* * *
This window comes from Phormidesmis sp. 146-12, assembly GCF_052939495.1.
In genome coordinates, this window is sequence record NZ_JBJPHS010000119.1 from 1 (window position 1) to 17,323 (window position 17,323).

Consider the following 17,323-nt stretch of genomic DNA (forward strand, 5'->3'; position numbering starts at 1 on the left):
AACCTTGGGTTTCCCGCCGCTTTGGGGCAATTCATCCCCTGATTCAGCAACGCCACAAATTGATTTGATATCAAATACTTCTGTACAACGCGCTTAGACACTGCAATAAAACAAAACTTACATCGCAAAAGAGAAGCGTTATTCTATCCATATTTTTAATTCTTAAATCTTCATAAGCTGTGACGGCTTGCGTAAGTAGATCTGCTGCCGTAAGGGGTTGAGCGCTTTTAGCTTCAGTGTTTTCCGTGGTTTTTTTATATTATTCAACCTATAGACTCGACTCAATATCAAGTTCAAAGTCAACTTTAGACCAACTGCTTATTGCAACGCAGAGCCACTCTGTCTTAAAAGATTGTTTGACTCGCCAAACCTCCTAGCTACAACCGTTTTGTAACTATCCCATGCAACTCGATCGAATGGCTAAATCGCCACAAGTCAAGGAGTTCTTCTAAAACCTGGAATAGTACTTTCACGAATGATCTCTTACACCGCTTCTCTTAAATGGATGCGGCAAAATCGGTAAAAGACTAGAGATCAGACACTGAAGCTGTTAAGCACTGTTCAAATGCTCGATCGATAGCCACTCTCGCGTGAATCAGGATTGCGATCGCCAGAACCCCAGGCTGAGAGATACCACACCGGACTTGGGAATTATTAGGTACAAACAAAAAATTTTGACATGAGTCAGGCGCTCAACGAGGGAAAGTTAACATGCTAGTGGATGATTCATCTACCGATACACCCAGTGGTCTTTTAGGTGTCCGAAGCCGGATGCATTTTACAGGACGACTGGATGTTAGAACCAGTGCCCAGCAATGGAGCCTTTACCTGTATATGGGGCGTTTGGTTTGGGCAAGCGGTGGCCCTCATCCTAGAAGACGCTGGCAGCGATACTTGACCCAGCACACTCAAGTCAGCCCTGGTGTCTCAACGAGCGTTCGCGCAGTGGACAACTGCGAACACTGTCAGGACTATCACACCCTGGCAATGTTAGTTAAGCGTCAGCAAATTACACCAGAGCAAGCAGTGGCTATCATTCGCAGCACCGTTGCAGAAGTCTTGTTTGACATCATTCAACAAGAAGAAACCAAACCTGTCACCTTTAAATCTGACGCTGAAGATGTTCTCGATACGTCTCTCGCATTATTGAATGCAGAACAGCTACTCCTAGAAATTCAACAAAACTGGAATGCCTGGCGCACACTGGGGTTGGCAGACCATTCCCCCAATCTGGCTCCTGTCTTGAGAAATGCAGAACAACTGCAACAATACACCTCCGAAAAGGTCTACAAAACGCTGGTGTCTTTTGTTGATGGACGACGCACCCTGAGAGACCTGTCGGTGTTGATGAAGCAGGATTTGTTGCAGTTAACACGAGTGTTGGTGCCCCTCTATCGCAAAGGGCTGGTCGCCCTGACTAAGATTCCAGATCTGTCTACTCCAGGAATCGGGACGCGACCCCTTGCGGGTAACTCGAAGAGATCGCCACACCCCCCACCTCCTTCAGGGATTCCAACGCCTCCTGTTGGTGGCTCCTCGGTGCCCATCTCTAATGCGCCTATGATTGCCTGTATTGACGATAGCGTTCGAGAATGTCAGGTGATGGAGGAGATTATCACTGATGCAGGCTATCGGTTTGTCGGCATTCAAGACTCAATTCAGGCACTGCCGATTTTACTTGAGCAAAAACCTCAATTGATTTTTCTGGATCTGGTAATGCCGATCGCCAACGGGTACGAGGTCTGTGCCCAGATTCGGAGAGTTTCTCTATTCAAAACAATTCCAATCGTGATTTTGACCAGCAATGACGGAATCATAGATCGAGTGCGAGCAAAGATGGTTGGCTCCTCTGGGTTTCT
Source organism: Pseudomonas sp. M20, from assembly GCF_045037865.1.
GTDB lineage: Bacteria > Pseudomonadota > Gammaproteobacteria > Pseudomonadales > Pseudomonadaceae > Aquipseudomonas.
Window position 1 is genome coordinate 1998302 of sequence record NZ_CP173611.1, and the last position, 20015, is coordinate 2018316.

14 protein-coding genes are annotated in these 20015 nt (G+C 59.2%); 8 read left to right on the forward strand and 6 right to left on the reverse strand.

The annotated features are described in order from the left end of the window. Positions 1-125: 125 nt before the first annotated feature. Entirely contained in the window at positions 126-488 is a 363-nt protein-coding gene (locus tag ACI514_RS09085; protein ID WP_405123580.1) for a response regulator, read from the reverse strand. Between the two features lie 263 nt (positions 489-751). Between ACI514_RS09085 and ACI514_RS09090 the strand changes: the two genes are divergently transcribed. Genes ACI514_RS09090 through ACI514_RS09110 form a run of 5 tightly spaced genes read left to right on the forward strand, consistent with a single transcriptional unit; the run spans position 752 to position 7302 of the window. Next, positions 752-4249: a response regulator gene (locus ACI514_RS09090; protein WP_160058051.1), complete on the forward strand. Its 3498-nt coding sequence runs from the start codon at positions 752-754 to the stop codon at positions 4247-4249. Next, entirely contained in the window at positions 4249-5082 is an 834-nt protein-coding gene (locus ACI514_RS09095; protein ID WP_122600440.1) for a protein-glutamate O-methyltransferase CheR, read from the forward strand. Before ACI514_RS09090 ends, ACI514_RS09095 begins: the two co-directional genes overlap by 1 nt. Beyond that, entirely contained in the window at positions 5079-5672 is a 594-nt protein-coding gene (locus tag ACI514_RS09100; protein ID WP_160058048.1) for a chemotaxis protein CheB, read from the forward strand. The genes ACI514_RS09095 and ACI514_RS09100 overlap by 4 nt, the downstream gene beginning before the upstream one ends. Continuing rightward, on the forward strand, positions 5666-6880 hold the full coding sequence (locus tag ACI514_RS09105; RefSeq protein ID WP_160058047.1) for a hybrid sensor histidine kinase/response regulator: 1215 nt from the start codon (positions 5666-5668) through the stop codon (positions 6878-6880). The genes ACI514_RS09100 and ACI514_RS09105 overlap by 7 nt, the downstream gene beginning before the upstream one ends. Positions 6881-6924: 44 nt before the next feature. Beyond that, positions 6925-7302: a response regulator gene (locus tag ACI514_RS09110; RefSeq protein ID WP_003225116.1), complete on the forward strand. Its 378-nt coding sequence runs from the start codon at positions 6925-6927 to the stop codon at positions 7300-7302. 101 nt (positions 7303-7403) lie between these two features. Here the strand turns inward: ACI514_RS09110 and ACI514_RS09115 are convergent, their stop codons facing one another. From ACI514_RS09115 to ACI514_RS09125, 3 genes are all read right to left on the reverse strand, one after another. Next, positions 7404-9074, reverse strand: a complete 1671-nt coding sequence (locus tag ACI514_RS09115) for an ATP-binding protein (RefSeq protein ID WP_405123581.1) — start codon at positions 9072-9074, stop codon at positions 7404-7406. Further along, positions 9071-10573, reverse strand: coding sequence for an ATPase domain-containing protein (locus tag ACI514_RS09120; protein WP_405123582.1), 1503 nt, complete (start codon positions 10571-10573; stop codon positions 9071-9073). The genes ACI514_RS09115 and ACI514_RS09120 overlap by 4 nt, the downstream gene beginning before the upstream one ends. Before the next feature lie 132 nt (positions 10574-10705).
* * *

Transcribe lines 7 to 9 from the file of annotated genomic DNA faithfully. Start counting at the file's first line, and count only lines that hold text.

Window position 1 is genome coordinate 1998302 of sequence record NZ_CP173611.1, and the last position, 20015, is coordinate 2018316.

14 protein-coding genes are annotated in these 20015 nt (G+C 59.2%); 8 read left to right on the forward strand and 6 right to left on the reverse strand.

The annotated features are described in order from the left end of the window. Positions 1-125: 125 nt before the first annotated feature. Entirely contained in the window at positions 126-488 is a 363-nt protein-coding gene (locus tag ACI514_RS09085; protein ID WP_405123580.1) for a response regulator, read from the reverse strand. Between the two features lie 263 nt (positions 489-751). Between ACI514_RS09085 and ACI514_RS09090 the strand changes: the two genes are divergently transcribed. Genes ACI514_RS09090 through ACI514_RS09110 form a run of 5 tightly spaced genes read left to right on the forward strand, consistent with a single transcriptional unit; the run spans position 752 to position 7302 of the window. Next, positions 752-4249: a response regulator gene (locus ACI514_RS09090; protein WP_160058051.1), complete on the forward strand. Its 3498-nt coding sequence runs from the start codon at positions 752-754 to the stop codon at positions 4247-4249. Next, entirely contained in the window at positions 4249-5082 is an 834-nt protein-coding gene (locus ACI514_RS09095; protein ID WP_122600440.1) for a protein-glutamate O-methyltransferase CheR, read from the forward strand. Before ACI514_RS09090 ends, ACI514_RS09095 begins: the two co-directional genes overlap by 1 nt. Beyond that, entirely contained in the window at positions 5079-5672 is a 594-nt protein-coding gene (locus tag ACI514_RS09100; protein ID WP_160058048.1) for a chemotaxis protein CheB, read from the forward strand. The genes ACI514_RS09095 and ACI514_RS09100 overlap by 4 nt, the downstream gene beginning before the upstream one ends. Continuing rightward, on the forward strand, positions 5666-6880 hold the full coding sequence (locus tag ACI514_RS09105; RefSeq protein ID WP_160058047.1) for a hybrid sensor histidine kinase/response regulator: 1215 nt from the start codon (positions 5666-5668) through the stop codon (positions 6878-6880). The genes ACI514_RS09100 and ACI514_RS09105 overlap by 7 nt, the downstream gene beginning before the upstream one ends. Positions 6881-6924: 44 nt before the next feature. Beyond that, positions 6925-7302: a response regulator gene (locus tag ACI514_RS09110; RefSeq protein ID WP_003225116.1), complete on the forward strand. Its 378-nt coding sequence runs from the start codon at positions 6925-6927 to the stop codon at positions 7300-7302. 101 nt (positions 7303-7403) lie between these two features. Here the strand turns inward: ACI514_RS09110 and ACI514_RS09115 are convergent, their stop codons facing one another. From ACI514_RS09115 to ACI514_RS09125, 3 genes are all read right to left on the reverse strand, one after another. Next, positions 7404-9074, reverse strand: a complete 1671-nt coding sequence (locus tag ACI514_RS09115) for an ATP-binding protein (RefSeq protein ID WP_405123581.1) — start codon at positions 9072-9074, stop codon at positions 7404-7406. Further along, positions 9071-10573, reverse strand: coding sequence for an ATPase domain-containing protein (locus tag ACI514_RS09120; protein WP_405123582.1), 1503 nt, complete (start codon positions 10571-10573; stop codon positions 9071-9073). The genes ACI514_RS09115 and ACI514_RS09120 overlap by 4 nt, the downstream gene beginning before the upstream one ends. Before the next feature lie 132 nt (positions 10574-10705).